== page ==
The (Polished) Lives of Others

The (Polished) Lives of Others September 21, 2012

by Broken Daughters

I remember dreaming about life the way I had seen it in those P/QF books and magazines and occasional home making blogs. It’s funny because it was never that way at our house. But I always thought that one day, I would live one of those beautiful lives.

I’d have a pantry filled with homemade juices and marmalade and sauces and relishes. I’d have a beautiful, antique and yet modern kitchen. I’d have a great view from my kitchen windows, and I’d wear a beautiful apron. I’d be… hm. One of those fairytale housewives, I guess.

My life would be quiet, relaxed. I’d be busy decorating a beautiful home, not really worrying about money and how to get by. My husband would be thrilled to see my newest crafty decoration idea and I’d have people come over for tea, who would praise my exquisite taste and the heavenly homemade biscuits.

My living room would have one of those open fire places and no TV in it, a beautiful sofa and a large bookshelf with old books – funny enough, that shelf was filled with books I wasn’t encouraged to read. But hey, who cares, they were only decoration anyway. They would show my guests how polished my education was, how knowledgable and ‘classical’ I was. After all, those classics are the center of a good education!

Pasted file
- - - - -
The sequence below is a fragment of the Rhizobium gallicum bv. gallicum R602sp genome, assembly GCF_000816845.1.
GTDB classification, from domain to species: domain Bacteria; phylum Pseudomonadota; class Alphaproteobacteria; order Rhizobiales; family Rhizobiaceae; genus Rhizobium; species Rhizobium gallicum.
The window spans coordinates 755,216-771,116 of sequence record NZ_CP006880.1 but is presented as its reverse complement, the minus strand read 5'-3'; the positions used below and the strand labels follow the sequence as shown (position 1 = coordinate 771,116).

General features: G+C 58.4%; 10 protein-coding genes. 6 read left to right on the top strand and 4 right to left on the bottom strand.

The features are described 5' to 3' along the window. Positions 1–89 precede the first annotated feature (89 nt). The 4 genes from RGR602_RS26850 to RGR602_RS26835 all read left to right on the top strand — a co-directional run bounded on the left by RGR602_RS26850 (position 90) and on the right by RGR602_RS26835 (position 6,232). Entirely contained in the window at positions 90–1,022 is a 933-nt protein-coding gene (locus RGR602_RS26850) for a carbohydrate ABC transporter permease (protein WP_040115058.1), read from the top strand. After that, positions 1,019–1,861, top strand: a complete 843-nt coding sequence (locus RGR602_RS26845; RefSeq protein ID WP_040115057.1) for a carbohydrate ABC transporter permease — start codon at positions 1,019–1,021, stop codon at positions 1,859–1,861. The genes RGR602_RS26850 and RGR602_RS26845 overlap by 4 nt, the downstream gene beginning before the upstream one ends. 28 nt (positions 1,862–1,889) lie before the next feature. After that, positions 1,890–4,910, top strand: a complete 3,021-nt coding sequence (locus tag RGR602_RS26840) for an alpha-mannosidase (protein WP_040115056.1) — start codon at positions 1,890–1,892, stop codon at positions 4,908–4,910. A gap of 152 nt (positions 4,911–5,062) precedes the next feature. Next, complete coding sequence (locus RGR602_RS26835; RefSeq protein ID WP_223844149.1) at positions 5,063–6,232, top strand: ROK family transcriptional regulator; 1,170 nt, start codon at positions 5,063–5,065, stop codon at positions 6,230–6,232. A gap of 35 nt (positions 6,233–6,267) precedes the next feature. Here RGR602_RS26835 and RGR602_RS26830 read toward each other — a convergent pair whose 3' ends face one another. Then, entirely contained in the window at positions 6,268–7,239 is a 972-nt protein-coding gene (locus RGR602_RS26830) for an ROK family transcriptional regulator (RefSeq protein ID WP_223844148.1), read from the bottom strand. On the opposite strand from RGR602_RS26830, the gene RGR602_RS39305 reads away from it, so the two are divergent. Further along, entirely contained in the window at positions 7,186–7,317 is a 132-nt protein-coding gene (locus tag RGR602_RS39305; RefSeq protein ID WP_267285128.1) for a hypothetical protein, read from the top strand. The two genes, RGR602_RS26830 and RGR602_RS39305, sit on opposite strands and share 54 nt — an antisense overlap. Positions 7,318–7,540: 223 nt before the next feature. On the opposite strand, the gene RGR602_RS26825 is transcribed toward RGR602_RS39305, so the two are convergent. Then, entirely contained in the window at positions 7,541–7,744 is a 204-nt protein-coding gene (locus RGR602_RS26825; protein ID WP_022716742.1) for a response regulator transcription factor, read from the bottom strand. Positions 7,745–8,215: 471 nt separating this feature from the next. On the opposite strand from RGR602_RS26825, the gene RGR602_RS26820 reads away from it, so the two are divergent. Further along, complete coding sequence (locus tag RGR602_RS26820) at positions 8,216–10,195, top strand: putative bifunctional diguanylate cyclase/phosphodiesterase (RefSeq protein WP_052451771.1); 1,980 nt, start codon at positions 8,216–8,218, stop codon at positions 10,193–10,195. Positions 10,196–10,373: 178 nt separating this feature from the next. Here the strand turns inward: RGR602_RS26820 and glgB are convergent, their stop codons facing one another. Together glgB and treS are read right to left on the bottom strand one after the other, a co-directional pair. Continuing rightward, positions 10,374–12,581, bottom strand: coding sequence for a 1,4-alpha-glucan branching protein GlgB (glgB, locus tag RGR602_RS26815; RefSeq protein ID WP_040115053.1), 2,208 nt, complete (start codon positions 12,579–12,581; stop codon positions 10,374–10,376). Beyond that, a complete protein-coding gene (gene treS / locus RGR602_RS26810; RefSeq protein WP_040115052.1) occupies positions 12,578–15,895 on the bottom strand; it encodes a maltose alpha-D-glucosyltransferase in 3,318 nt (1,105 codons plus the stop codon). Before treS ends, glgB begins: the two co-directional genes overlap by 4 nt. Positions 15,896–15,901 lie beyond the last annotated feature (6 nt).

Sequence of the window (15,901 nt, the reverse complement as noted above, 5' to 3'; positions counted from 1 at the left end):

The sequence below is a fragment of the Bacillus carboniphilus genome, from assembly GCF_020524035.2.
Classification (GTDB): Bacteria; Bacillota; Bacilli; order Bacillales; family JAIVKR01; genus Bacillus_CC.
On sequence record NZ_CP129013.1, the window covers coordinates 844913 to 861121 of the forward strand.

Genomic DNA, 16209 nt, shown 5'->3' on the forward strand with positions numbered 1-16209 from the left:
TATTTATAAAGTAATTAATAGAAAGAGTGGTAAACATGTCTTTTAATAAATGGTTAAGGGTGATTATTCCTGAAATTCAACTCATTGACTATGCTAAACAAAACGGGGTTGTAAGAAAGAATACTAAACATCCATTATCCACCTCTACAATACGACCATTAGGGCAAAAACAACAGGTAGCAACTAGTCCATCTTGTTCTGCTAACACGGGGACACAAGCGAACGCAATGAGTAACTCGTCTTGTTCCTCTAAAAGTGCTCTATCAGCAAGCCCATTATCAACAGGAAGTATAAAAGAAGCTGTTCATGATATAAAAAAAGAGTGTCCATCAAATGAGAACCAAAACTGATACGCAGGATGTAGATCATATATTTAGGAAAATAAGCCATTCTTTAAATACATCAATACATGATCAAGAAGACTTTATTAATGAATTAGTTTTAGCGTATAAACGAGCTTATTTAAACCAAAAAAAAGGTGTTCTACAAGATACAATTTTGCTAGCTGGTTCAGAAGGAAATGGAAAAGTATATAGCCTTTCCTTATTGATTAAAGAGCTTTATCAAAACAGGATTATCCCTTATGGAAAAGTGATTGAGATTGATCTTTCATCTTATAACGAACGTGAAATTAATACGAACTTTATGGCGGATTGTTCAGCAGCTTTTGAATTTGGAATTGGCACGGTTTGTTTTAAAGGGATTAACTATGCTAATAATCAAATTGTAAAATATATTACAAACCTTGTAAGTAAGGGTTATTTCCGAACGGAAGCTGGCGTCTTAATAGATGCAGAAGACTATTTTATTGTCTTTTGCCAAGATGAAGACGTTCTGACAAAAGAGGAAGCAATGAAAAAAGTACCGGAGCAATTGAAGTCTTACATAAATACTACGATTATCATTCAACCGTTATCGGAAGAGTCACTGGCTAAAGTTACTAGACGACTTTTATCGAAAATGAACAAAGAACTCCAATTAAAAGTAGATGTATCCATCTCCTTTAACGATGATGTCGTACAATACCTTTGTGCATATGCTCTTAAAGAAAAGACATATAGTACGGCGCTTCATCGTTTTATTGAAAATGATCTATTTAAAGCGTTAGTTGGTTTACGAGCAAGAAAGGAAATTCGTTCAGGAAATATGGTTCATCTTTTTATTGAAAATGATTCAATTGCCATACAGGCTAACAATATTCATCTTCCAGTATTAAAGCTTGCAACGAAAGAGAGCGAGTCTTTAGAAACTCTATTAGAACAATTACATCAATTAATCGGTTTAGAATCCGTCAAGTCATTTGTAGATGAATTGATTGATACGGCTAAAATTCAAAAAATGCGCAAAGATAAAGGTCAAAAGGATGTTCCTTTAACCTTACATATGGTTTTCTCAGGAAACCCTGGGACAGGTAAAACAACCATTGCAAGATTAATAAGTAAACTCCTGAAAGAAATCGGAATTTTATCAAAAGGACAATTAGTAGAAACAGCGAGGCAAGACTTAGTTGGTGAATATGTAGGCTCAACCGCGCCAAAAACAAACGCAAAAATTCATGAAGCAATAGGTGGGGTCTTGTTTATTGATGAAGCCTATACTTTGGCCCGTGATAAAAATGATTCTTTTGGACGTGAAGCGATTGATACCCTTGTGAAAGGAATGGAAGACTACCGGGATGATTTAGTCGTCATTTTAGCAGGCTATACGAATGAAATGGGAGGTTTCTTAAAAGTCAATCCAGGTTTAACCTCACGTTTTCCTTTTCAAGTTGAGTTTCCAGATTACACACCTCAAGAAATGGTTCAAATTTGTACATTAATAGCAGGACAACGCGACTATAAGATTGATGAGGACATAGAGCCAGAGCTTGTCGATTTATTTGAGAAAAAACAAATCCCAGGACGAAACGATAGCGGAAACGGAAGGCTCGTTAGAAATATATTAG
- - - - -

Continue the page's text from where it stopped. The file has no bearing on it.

Yes, people would be impressed by my family and me. After tea, the female guests would offer to help me in the kitchen, but I’d say no. I’d offer them to come to the kitchen with me anyway, and then I would show them the many jars filled with strawberry-vanilla-lemon jelly and blackberry-cherry marmalade and tomato relish (my secret ingredient was a red, sweet apple). They’d look at the jars and go “How on earth do you manage?” and I would just smile and say “Oh, you know, I just can’t stand not using up the things we grow in our garden.” (just to point them to the fact that I had a rich garden). I would fill up the plates with more biscuits, different kinds, and gracefully fly back into the living room, or the dining room. There’d be fresh flowers everywhere. And the women would ask me where I got this and that, where my antique teacups were from, and I would have a different story about everything, an amazing, magical, filled with adventure story.

And yes, my kids. How well-behaved they were, and how clean and neat and obedient and whatnot. How tidy their rooms were, how tidy the house was, how lush the gardens! Yes, I was truly the Proverbs 31 woman.

At the end of the day, my tall dark and handsome husband, who made assloads of money doing something real godly, would put his hands on my shoulders and gently kiss my neck and whisper that I was truly the wife of his dreams and no other even came close to me.